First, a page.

Hassan started working with teams to clear contamination from Iraq’s former battle zones after graduating from the College of Engineering at the University of Mosul in 2013. His work there was paused for several years after Islamic State forces occupied the northern Iraqi city in 2014. (See a related article, “An Encounter with a Mosul Photographer.”)
He was only able to resume work in 2018. Hassan said he wanted to build treatment plants in several governorates to dispose of all chemical and radioactive pollutants.
A Former Minister’s Advice
The teams began their work during the tenure of Abdul Razzaq Al-Issa as minister of higher education and scientific research. (See a related article, “Iraq’s Former Higher Education Minister Strives to Improve Universities.”)
Al-Issa told Al-Fanar Media that some Iraqi governorates still contain radioactive pollutants. These include the Mosul region and the border area between Iraq and Kuwait, he said.
The sources of radioactive waste vary, Al-Issa said, but include remnants of weapons used in previous wars.
He added: “The best way to get rid of this radiation is to expand the establishment of treatment plants.”
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Two years ago, the ministry established four radioactive waste treatment plants in Basra Governorate. Al-Issa said Iraq had scientific teams capable of the task, “but there must be a political will to liquidate this waste in all governorates that suffer from the problem.”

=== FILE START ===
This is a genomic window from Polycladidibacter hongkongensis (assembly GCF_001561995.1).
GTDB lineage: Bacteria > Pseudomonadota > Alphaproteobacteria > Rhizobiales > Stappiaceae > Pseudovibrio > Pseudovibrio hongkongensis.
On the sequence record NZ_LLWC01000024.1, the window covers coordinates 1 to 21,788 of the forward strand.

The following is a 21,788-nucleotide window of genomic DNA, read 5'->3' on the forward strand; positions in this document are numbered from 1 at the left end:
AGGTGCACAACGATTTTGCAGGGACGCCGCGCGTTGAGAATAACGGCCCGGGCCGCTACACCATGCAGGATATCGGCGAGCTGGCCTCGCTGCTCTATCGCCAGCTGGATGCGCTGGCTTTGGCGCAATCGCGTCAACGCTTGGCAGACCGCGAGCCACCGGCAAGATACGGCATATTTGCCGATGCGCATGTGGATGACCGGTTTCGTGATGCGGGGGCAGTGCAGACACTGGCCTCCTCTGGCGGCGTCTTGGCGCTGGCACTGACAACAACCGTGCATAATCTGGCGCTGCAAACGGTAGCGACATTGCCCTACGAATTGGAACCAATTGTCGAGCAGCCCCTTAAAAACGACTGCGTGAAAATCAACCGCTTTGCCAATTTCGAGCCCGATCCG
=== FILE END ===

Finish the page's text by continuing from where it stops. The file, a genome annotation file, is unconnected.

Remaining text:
To read more about the efforts of scientists and researchers to deal with sources of environmental pollution in Iraq, see the following selected articles from Al-Fanar Media’s archives:
- “Study Blames Mismanagement for Water Crisis in Southern Iraq”
- “Water Testing in Iraq Shows Urgency of Remedying Environmental Neglect”
Where is the original announcement in English translation? The alleged contamination of the Basra area has been lied about since 1991 when Saddam Hussein’s propagandists began the lies about depleted uranium. Depleted uranium is highly concentrated Uranium-238 which already makes up 99.3% of natural uranium and is found world-wide. Uranium-238 is one of the least radioactive natural elemental isotopes with a half-life equal to the age of the planet Earth, 4.5 billion years. An even less radioactive natural elemental isotope is Thorium-232 which has a half-life of 14 billion years. Highly radioactive isotopes have very short half-lives like Polonium-210 which was used to murder a former Soviet spy in London that has a half-life of 138 days. I doubt that the International Atomic Energy Agency (IAEA) agreed with calling Depleted Uranium dangerously radioactive or a cause for an alleged 800 cases of cancer. I am familiar with the UN Environment Programme report by an Iraqi scientific team since the international team was forbidden entry to Iraq by Saddam Hussein. I am also familiar with the IAEA report on Kuwait and both are referenced below. I doubt that either of those reports would have recommended the alleged solution discussed in this article because there simply was no need to do it.
Capacity-building for the Assessment of Depleted Uranium in Iraq
UNEP Technical Report, August 2007.
Radiological Conditions in Areas of Kuwait With Residues of Depleted Uranium
Includes Appendix III – Experiments to Examine Resuspension